Since the newest 24-card update hit our SolForge clients, I’ve been having flashbacks to the first big update. Back in the beginning, when all we had were 6 starter decks worth of cards, all of the creatures and spells were very different. Everything had a sort of flat power level, meaning most cards could be played interchangeably with only moderate impact to the outcome of the game. While fun for starter decks, in the forum games that we played before there was deck construction, it made for very predictable games.
When the initial set was fully released, everyone was thrown into disarray. Most of the cards we had been playing with for months were completely changed. For example, Flamestoke Shaman went from a 5/5 based progression to a 6/3 based progression. Level-gating was added to Windcaller Shaman, and Epidemic now affects only one player’s creatures while Firestorm hit all of them. Needless to say, the format was change completely.
Now with only 24 new cards and a few very critical card changes, the competitive constructed community is going through this whole experience again. Gone are the days of Shapers dominating everything. Now, Garmgunts, Dinosaurs, and Seedlings run rampant over the field of battle.
The night of the tournament queue release I was leaving on a trip for Las Vegas so I didn’t really get to play with the new features until a few days had passed. Fortunately, I was able to ask around and get a relatively good idea of what was currently being played. Knowing that I was walking into a storm of seedlings dropping onto the field with Tarsus backup and a bunch of Grimgaunts backed with removal, I went back to my spell-playing roots and put together this little number.
Rock of Ages
Not surprisingly, I did extremely well. I was able to casually play Zimus, Flameshaper, Master, Lyria, and Epidemic to mitigate the amount of damage I took to about ⅓ of my life total. Once PL2 hit, my deck would really get rolling and I’d trade creatures back and forth till my nearly insurmountable late game kicked in. I was doing so well in fact, that I was ready to just lock in my deck and move on.
Then people started playing Thundersaur, and I realized I had a problem. No matter what I tried, I could not beat a Level 2 Thundersaur. Seriously, even after adding 2 Cull the Weak and 2 Blightwalker, I still could not consistently answer the card and get my deck rolling enough to win the late game.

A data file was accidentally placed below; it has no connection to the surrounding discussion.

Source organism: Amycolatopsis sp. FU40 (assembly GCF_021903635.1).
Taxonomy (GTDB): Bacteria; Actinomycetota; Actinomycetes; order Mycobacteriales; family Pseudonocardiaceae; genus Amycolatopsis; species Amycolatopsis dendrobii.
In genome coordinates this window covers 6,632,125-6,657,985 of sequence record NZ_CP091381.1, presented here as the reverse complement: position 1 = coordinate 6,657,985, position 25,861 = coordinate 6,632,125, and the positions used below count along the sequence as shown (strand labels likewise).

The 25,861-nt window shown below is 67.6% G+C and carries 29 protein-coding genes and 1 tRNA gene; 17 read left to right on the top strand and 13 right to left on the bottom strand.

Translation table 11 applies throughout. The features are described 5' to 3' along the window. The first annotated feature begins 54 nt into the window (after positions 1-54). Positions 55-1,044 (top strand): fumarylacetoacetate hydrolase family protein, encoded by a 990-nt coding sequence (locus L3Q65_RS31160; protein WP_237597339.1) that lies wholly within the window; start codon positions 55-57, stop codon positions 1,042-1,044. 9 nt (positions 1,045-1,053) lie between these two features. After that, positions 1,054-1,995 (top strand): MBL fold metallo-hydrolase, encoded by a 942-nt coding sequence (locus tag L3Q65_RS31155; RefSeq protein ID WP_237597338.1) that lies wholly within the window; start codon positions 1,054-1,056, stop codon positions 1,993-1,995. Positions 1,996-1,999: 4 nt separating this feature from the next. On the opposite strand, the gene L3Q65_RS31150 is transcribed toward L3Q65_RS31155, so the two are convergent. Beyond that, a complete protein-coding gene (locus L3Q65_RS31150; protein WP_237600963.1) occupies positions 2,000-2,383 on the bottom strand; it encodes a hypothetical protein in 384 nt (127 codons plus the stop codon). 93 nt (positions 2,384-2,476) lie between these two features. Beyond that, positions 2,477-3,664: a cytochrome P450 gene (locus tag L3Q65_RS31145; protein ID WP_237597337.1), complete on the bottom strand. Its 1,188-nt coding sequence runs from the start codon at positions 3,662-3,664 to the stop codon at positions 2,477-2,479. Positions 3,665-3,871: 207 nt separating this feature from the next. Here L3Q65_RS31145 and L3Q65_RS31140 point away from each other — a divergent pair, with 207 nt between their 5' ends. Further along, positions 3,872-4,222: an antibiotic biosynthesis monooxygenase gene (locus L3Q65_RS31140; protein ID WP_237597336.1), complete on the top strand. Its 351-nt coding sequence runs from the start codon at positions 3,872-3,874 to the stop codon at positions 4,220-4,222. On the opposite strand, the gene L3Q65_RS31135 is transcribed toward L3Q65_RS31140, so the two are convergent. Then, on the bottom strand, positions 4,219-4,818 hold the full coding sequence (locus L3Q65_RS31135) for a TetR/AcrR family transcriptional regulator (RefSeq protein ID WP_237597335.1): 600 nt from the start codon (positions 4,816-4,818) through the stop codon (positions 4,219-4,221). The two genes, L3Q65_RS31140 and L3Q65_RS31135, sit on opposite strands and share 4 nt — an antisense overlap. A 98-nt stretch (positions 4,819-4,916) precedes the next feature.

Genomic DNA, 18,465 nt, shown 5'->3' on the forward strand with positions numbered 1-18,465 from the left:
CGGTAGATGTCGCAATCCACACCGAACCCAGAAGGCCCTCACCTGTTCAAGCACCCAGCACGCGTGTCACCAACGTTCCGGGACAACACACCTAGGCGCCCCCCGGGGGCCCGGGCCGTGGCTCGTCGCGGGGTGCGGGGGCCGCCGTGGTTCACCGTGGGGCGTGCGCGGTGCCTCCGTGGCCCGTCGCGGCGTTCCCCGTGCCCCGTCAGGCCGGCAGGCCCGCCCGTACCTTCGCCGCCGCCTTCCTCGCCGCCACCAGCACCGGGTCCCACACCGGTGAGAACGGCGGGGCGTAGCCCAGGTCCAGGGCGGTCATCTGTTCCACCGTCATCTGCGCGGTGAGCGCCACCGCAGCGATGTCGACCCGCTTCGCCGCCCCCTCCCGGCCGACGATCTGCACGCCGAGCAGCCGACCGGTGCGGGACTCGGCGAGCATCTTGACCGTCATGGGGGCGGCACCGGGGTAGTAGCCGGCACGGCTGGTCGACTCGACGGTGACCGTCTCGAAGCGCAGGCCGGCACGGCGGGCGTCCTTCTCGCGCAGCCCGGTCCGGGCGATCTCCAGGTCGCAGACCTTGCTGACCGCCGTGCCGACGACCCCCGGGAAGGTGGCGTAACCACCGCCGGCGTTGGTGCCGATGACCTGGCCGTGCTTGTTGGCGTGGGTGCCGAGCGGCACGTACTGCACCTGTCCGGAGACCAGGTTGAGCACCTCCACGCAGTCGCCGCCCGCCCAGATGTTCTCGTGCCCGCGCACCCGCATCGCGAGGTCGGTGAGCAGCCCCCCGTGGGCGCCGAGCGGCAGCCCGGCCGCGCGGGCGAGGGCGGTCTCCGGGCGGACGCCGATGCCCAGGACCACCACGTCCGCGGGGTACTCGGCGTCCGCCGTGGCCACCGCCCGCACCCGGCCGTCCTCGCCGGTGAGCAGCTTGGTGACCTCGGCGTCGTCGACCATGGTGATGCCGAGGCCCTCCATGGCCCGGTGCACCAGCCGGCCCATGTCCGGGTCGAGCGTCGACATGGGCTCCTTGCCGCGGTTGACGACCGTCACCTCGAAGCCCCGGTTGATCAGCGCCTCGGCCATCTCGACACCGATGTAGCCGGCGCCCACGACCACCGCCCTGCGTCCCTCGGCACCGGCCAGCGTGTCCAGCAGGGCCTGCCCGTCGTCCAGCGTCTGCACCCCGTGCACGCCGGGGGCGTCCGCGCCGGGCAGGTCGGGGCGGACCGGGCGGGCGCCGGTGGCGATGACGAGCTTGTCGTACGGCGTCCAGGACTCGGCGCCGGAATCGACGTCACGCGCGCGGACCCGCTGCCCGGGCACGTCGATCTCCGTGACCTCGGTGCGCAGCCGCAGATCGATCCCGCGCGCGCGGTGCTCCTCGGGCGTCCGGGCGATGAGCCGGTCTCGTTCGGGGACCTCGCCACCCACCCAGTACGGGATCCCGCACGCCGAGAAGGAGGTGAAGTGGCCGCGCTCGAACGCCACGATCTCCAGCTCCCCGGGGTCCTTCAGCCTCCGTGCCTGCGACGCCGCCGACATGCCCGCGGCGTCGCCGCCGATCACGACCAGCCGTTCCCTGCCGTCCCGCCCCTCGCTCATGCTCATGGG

I abandoned the color combination and decided to move in on this Weirwood/Thundersaur combo that people were pushing. With some input from the Forge Watch guys I was rolling this around the queues.
3 Weirwood Patriarch
3 Synapsis Oracle
3 Battle Techtician
3 Alloyin General
3 Oreian Justicar
3 Ferocious Roar
1 Frostwild Tracker
2 Scout Drone
2 Munitions Drone
2 Mossbeard Patriarch
That’s right, thanks to Racecar0 being one lucky SOB, I was playing 3 Thundersaurs. This deck seemed awesome, it felt like it caused infinite turn 5 concessions or turn 6 wins. Aye, but here was the rub; the deck had no consistency whatsoever. Worse still, I played this list a solid week trying to get it to work. It seemed so awesome, but no matter what I did I just could not get it to do more than 2-1 in the constructed queues. The power of the deck was entirely tied up in Weirwood, if you didn’t draw one at least every other turn, you were pretty much left with a field of useless low power creatures. After a particularly bad day where I had two 1-2s and an 0-3, I put the deck down in disgust. Its lucky that I did, because quite by accident, I put this together 1 day before deck submission.
The very first evening I ventured into the queue I went 11-1. Now, I wasn’t worried about drawing all low power creatures, I could get an a combined 19 power with a Level 1 Echowisp and a Tarsus. If my opponent’s tried to counter with Oreian Justicar, I could easily switch gears and drop Weirwoods, Thundersaurs, Grimgaunts, and Heart Trees. I gave NT fits. Sure they could get an early 7/7, but I could just take a little damage and trade it away with half an Echowisp and one of the 9 cards that would make up the Attack difference. Weirwood was still important, at Level 2 it could make any of my Level 1 creatures into an absolute beast and the creatures themselves had synergy to make sure all of my other plays would be strong. I decided early on that I didn’t really like removal, the format revolved entirely around who could get the biggest board the fastest. My deck was so explosive and so consistent that I felt playing removal would be a losing strategy, so I didn’t. Finally, during the end of the game, if things got hairy, I could just snap off an Explosive Demise on a large Thundersaur 2 and win out of no where. I locked in my deck very confident in my NT and Thunderbots matchups to the demise of many opponents. If these were the two decks that I was going to see at the Invitational, I was set to explode into top 8.